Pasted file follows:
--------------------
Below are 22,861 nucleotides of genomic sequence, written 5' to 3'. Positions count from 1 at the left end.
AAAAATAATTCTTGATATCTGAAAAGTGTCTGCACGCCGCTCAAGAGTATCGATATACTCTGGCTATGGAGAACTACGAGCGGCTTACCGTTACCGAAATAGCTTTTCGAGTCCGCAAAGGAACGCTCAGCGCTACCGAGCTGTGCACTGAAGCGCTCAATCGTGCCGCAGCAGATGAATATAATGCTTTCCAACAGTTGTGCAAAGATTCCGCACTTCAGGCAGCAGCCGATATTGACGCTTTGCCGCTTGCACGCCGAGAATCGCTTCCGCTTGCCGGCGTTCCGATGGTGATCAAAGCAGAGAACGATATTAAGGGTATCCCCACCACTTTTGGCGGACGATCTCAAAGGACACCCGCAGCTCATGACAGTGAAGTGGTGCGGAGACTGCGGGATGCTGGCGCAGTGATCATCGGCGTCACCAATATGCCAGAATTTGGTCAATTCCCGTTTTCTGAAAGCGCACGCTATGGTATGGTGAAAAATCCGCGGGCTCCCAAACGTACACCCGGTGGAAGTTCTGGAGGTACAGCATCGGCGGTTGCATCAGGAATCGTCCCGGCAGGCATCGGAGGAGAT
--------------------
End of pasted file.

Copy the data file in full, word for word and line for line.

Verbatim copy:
Below are 22,861 nucleotides of genomic sequence, written 5' to 3'. Positions count from 1 at the left end.
AAAAATAATTCTTGATATCTGAAAAGTGTCTGCACGCCGCTCAAGAGTATCGATATACTCTGGCTATGGAGAACTACGAGCGGCTTACCGTTACCGAAATAGCTTTTCGAGTCCGCAAAGGAACGCTCAGCGCTACCGAGCTGTGCACTGAAGCGCTCAATCGTGCCGCAGCAGATGAATATAATGCTTTCCAACAGTTGTGCAAAGATTCCGCACTTCAGGCAGCAGCCGATATTGACGCTTTGCCGCTTGCACGCCGAGAATCGCTTCCGCTTGCCGGCGTTCCGATGGTGATCAAAGCAGAGAACGATATTAAGGGTATCCCCACCACTTTTGGCGGACGATCTCAAAGGACACCCGCAGCTCATGACAGTGAAGTGGTGCGGAGACTGCGGGATGCTGGCGCAGTGATCATCGGCGTCACCAATATGCCAGAATTTGGTCAATTCCCGTTTTCTGAAAGCGCACGCTATGGTATGGTGAAAAATCCGCGGGCTCCCAAACGTACACCCGGTGGAAGTTCTGGAGGTACAGCATCGGCGGTTGCATCAGGAATCGTCCCGGCAGGCATCGGAGGAGAT